Current Issue #488

Film Review:
Suzi Q

Liam Firmager’s Aussie-produced documentary studies the life and times of trail-blazing ‘firecracker’ Suzi Quatro, and while it’s conventionally structured there’s still plenty here to get you rocking and/or rolling.

Firmager (credited as director, co-producer, co-editor and co-cinematographer) is obviously a fan, and it’s surprising that there hasn’t been a doco chronicling Quatro’s career before, although that might have something to do with the fact that she only had one rather uncharacteristic hit in America (the goofy ballad Stumblin’ In with Smokie’s Chris Norman).

And yet that hardly matters because she’s still, at 69, hugely popular in Australia, England and many other countries. Oh, and she’s sold 55 million records. Beat that!

Suzi today is candidly interviewed and she’s warm and funny but, unusually for this sort of retro thing, she’s also rather cutting about her pre-fame life, and although her three sisters appear and speak for themselves, there’s obviously been some bad blood in that Detroit family. This is surely because (as devotees might not know) Suzi performed with sisters Patti and Arlene in the ‘60s girl band The Pleasure Seekers (later Cradle), and when they never had a breakout hit, Suzi escaped to England, causing rifts that took years to heal.

There’s more melancholy when we see images of the very youthful Suzi struggling to make it in London before she was helped by record producer Mickie Most and others, and suddenly her second single, 1973’s thumping but lyrically inexplicable Can The Can, was a huge success. And that might have had something to do with her power bass chords, or her trademark leather catsuits or, perhaps, that signature scream.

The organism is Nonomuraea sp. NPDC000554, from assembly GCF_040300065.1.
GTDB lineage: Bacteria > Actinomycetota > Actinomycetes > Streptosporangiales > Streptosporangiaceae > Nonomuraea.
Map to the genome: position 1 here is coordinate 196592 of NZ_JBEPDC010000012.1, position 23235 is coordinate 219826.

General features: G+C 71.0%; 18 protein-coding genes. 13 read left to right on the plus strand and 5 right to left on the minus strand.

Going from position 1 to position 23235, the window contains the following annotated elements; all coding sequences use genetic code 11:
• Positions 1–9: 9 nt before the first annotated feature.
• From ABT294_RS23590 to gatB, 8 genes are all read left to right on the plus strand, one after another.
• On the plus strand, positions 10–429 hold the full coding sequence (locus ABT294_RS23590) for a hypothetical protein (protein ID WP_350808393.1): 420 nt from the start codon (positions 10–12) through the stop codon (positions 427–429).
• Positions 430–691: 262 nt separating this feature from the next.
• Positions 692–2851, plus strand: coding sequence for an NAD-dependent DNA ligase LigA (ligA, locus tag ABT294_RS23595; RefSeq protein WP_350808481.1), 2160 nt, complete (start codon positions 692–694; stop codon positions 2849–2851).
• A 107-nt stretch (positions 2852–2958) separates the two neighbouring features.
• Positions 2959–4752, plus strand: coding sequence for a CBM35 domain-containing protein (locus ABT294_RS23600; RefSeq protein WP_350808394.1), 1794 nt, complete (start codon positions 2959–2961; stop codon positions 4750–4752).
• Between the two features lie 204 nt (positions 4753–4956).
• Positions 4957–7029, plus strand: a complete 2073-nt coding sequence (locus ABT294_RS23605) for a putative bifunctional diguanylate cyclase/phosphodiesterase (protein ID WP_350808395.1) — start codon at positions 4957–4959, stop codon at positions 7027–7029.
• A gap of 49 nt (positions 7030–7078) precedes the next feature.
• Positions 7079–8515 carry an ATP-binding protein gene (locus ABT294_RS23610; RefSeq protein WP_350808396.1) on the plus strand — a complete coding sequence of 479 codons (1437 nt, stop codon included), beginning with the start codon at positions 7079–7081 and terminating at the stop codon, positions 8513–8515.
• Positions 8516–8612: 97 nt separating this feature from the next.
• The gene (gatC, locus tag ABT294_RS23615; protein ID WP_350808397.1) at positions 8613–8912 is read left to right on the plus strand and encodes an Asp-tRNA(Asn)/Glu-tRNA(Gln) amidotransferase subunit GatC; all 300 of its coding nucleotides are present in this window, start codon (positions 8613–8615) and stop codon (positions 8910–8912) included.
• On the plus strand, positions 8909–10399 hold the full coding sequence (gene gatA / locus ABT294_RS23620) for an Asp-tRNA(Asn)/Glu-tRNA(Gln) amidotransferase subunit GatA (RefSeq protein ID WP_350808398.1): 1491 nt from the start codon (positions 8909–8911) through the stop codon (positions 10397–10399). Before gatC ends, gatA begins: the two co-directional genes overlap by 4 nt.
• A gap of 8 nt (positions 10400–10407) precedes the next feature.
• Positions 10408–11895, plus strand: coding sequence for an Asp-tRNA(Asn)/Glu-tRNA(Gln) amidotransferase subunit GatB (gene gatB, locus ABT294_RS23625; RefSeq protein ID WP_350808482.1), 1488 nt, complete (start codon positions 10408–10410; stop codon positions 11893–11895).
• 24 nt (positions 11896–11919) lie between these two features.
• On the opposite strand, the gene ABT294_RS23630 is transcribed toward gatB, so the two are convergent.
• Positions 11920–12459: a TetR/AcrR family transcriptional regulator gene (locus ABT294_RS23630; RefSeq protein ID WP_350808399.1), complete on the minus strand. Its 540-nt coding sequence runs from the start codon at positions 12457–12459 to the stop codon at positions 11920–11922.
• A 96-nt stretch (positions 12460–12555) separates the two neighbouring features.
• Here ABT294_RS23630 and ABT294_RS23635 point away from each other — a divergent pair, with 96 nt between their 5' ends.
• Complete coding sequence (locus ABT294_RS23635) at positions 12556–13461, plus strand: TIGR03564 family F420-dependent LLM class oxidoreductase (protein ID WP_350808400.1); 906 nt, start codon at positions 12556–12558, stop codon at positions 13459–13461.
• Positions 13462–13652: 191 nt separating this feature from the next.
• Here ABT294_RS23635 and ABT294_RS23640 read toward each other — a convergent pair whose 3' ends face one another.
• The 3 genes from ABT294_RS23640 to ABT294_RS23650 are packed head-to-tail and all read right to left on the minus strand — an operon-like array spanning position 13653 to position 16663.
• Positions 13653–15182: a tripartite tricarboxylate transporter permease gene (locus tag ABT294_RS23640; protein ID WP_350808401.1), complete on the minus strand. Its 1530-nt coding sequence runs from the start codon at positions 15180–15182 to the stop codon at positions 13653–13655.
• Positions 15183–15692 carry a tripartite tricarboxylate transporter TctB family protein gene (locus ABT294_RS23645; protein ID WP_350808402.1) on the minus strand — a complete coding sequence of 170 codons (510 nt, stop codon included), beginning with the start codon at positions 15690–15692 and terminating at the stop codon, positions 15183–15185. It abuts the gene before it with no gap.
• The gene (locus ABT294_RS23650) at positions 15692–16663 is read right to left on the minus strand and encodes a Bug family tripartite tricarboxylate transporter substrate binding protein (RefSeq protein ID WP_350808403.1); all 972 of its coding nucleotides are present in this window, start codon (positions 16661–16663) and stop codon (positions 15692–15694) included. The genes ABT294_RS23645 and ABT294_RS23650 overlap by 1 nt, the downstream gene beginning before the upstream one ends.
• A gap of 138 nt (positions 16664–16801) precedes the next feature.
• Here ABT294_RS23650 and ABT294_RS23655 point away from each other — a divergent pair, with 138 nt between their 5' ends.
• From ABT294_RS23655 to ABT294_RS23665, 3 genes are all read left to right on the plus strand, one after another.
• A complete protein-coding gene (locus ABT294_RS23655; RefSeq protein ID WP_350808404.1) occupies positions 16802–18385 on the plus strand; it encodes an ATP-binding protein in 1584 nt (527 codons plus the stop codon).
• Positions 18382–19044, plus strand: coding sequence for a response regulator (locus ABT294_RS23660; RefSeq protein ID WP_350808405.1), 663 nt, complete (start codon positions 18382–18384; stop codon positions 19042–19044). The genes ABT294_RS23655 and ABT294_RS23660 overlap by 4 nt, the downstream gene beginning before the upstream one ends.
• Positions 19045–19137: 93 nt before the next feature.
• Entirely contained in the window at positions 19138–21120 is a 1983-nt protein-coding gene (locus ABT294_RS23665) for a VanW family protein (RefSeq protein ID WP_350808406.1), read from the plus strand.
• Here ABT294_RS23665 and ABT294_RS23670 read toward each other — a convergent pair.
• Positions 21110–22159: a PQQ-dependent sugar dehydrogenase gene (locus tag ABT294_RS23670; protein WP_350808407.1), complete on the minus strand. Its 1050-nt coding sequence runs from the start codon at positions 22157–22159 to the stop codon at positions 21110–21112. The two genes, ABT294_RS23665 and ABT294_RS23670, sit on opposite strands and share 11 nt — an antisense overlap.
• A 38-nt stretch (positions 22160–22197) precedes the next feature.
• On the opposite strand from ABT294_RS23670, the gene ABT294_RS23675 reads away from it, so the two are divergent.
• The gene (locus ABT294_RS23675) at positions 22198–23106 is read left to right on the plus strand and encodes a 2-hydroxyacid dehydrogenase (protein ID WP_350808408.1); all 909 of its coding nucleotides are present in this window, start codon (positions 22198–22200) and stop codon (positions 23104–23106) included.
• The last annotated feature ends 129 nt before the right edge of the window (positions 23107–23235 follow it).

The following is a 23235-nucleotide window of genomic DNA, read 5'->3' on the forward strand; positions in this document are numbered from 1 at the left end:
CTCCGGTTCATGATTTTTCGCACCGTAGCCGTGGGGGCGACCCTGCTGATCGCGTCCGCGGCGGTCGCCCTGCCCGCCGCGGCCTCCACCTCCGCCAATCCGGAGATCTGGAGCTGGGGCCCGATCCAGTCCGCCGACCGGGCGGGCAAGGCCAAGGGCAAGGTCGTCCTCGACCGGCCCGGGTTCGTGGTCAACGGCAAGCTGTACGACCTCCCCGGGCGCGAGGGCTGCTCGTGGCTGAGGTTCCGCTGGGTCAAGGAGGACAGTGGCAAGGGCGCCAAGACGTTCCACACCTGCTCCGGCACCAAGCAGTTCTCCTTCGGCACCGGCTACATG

As we get into the heady years of her peak fame and hear excerpts from such stompers as Devil Gate Drive, 48 Crash and Daytona Demon, more and more admiring interview subjects appear to enthuse about what a liberating figure she was for so many. They’re all here: Runaways headliner Cherie Currie; the legendary Deborah Harry and elder statesman Alice Cooper; L7’s Donita Sparks; Transvision Vamp’s Wendy James; former Talking Heads types Chris Frantz and Tina Weymouth (who was inspired by Suzi to pick up the bass); and Happy Days star Henry Winkler and beloved creator Garry Marshall, filmed sometime before his death in 2016. Joan Jett (of the Runaways and a major solo career) turns up too, but she’s also somewhat criticised for stealing much of Suzi’s act, so you do have wonder how she felt when she saw the finished film.

There’s a suggestion that Suzi’s popular role (seven episodes worth) as Leather Tuscadero in Happy Days was cut short by her because she saw it as hurting her popularity but, by this time, she was entering the darkness of her 30s and really wanted to get married, slow down a bit and start a family. And some saw this as a surprise given her wild reputation, but the older, wiser Suzi says that she was simply human.

Filmmaker Firmager supplies much detail about what Suzi was up against in the sexist music industry as well, and how shocked so many men (and certain women) were when she got up and let loose. One especially amazing clip has Suzi on English TV host Russell Harty’s show and, after performing, having her bottom spanked by him, something that would melt the internet today and lead to a veritable international incident.

And, in the midst of all this, there’s 2019-or-so Suzi Q, who grows so reflective towards the end that she sheds a few tears, which seems so un-rock-and-roll compared to the younger, full-throttle version. But don’t underestimate senior Suzi, because she still brings the house down at concerts around the world, and while time might have taken the edge off that trademark scream, it can still shake your very soul.

Suzi Q (M) is in cinemas now

DM Bradley

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